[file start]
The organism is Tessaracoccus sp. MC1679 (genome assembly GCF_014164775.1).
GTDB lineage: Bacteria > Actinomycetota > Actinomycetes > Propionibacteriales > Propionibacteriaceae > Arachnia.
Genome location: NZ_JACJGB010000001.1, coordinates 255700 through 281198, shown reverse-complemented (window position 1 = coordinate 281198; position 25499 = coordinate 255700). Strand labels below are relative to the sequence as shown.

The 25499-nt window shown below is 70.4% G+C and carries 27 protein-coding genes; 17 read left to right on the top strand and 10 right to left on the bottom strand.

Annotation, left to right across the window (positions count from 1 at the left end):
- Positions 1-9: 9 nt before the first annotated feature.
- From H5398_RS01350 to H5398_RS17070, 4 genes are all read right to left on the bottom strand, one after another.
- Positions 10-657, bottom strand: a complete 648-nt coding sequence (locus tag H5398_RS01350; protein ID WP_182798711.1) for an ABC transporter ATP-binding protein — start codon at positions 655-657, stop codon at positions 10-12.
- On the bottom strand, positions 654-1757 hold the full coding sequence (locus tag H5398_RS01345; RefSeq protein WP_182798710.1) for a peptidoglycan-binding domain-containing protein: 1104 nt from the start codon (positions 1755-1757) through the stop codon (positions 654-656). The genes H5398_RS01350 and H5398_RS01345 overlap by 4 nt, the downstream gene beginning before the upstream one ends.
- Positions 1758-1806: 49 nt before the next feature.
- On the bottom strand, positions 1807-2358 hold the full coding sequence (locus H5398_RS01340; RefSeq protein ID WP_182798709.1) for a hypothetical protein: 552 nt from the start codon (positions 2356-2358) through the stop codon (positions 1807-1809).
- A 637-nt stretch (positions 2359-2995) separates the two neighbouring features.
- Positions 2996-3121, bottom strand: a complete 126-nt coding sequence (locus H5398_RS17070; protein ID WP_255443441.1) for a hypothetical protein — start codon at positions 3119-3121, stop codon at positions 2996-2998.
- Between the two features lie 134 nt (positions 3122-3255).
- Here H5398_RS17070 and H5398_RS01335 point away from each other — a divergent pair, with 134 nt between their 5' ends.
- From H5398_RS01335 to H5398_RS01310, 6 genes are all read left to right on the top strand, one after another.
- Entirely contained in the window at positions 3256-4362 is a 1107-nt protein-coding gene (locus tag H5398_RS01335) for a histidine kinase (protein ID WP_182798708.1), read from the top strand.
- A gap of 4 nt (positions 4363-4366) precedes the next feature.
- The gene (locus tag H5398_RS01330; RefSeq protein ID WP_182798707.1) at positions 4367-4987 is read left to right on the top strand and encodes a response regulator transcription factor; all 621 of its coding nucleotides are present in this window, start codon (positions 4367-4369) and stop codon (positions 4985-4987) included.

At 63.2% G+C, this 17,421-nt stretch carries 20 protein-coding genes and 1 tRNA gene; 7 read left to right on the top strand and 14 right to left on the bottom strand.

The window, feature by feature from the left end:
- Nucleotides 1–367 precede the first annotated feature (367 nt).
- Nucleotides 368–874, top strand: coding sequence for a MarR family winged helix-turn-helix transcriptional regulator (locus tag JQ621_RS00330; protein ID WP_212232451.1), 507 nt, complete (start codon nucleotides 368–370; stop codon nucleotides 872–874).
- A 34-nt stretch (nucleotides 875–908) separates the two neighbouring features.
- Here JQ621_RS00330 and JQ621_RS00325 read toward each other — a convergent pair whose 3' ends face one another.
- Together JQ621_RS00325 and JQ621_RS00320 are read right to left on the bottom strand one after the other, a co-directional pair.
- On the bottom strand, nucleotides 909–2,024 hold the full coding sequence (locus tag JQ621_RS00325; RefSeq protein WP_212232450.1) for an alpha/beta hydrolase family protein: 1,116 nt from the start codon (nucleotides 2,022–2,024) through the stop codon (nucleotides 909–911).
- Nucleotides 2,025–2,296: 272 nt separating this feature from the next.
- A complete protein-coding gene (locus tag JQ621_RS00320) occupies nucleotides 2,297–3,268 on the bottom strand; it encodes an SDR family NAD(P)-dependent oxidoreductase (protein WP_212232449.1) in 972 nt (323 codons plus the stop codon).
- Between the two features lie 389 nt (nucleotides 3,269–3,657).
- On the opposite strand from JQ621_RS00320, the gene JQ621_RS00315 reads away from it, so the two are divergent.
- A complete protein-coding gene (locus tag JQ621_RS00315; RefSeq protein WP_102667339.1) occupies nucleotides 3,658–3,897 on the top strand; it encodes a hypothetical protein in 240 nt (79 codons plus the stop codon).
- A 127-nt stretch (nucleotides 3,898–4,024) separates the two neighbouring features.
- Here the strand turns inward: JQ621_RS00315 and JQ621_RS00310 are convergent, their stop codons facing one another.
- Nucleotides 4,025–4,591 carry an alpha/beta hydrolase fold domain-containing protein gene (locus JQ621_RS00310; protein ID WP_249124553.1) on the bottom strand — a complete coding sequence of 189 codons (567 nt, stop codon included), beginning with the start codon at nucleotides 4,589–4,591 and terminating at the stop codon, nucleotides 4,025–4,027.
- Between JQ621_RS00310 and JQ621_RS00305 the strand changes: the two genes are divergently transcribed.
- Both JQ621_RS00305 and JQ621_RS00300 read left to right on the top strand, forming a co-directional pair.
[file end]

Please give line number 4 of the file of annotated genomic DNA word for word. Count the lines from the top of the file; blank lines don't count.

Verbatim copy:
The 25499-nt window shown below is 70.4% G+C and carries 27 protein-coding genes; 17 read left to right on the top strand and 10 right to left on the bottom strand.